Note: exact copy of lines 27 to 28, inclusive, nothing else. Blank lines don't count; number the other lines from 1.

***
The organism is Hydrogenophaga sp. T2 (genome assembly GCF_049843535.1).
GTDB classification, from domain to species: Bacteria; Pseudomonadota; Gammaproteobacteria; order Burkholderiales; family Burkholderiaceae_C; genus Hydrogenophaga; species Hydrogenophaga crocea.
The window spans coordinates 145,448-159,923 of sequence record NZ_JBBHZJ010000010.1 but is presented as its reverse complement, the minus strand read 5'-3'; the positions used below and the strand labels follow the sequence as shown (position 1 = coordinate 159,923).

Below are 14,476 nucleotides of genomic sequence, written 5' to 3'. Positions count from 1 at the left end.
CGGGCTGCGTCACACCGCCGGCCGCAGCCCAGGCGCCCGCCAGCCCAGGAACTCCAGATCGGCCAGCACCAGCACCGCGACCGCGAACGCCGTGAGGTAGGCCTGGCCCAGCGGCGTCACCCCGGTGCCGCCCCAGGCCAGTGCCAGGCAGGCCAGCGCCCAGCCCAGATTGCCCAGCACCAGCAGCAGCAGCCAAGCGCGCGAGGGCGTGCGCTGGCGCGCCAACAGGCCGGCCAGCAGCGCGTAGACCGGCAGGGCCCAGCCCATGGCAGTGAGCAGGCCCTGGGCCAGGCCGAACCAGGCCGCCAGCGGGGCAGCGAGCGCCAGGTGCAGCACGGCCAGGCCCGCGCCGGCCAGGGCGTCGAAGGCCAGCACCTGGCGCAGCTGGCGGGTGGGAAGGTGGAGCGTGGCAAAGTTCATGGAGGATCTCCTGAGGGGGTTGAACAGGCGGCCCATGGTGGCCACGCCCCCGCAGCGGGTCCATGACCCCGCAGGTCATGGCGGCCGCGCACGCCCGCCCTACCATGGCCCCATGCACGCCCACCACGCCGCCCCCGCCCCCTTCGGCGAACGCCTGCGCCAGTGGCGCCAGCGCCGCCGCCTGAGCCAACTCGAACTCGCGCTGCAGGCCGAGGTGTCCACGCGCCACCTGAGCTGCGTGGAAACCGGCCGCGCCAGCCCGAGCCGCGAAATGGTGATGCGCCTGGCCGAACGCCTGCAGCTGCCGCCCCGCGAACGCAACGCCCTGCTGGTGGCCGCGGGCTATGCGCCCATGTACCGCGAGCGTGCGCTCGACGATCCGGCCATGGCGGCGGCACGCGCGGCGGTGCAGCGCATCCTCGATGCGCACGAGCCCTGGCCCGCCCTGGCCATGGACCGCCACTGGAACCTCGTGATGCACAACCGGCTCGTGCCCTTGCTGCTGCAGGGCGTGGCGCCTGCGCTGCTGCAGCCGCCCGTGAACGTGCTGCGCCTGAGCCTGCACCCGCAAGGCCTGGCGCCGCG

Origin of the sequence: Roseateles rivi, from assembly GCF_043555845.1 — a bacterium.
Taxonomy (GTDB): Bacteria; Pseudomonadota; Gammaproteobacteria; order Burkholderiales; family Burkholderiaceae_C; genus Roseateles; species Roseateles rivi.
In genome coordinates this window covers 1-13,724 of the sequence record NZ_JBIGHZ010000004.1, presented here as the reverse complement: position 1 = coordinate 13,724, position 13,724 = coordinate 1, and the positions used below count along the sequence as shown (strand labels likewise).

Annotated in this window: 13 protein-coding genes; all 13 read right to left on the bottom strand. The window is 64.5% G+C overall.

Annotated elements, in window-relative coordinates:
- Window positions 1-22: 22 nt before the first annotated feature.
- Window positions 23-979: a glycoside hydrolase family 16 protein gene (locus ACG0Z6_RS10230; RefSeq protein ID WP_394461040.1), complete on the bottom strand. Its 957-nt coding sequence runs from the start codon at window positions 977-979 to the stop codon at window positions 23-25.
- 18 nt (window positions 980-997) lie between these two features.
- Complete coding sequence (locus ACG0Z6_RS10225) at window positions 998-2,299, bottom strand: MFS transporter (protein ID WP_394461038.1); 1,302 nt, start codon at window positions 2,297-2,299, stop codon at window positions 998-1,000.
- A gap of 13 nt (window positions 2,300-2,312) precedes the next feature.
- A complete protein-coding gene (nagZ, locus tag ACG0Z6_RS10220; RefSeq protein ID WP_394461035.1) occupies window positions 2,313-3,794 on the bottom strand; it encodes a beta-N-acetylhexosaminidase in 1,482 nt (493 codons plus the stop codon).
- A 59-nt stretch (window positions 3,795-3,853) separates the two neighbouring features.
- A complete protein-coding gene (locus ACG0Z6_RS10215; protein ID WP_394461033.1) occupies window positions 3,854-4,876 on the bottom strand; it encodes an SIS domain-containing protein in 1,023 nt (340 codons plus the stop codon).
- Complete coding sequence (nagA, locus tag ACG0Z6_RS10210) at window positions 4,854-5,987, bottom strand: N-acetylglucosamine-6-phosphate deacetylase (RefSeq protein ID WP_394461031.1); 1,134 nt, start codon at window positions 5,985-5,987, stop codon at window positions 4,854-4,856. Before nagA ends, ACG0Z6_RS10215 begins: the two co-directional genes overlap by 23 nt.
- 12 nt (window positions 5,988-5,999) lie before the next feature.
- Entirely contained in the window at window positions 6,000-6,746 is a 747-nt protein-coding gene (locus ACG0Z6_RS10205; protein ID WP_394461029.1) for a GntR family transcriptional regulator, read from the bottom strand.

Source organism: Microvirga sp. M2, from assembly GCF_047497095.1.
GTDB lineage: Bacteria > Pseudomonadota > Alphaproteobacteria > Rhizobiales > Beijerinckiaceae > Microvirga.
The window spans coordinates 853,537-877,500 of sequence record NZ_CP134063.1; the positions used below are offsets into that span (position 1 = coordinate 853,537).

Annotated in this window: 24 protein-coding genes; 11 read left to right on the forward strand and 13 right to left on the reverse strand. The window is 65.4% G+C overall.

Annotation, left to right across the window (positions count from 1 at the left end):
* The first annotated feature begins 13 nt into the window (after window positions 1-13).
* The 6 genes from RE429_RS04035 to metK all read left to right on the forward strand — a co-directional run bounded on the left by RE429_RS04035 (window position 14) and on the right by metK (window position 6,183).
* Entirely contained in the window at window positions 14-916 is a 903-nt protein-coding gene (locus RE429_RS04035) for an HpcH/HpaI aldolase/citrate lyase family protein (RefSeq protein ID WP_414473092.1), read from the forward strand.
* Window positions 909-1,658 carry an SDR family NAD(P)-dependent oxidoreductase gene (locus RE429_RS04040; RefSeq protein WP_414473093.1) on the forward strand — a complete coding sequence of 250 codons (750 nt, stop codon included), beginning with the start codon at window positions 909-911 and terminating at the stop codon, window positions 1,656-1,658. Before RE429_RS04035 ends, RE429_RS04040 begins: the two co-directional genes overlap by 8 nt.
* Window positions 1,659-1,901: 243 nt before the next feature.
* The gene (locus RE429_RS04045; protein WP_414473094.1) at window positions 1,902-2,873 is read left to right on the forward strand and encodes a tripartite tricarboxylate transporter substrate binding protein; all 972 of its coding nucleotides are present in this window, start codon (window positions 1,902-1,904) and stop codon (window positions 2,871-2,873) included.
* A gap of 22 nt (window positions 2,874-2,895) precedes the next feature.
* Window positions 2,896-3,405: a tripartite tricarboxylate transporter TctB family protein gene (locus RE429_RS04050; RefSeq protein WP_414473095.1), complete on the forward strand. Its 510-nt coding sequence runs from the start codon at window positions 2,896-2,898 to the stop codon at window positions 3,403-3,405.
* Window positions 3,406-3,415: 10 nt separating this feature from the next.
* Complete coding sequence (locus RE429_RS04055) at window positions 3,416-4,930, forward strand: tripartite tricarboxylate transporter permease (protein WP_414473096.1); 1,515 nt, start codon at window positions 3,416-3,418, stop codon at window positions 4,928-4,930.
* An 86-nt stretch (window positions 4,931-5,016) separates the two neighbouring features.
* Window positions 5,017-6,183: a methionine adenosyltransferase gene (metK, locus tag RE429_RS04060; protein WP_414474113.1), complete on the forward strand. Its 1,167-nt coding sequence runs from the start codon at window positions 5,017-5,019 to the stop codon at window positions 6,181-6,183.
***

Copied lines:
* The first annotated feature begins 13 nt into the window (after window positions 1-13).
* The 6 genes from RE429_RS04035 to metK all read left to right on the forward strand — a co-directional run bounded on the left by RE429_RS04035 (window position 14) and on the right by metK (window position 6,183).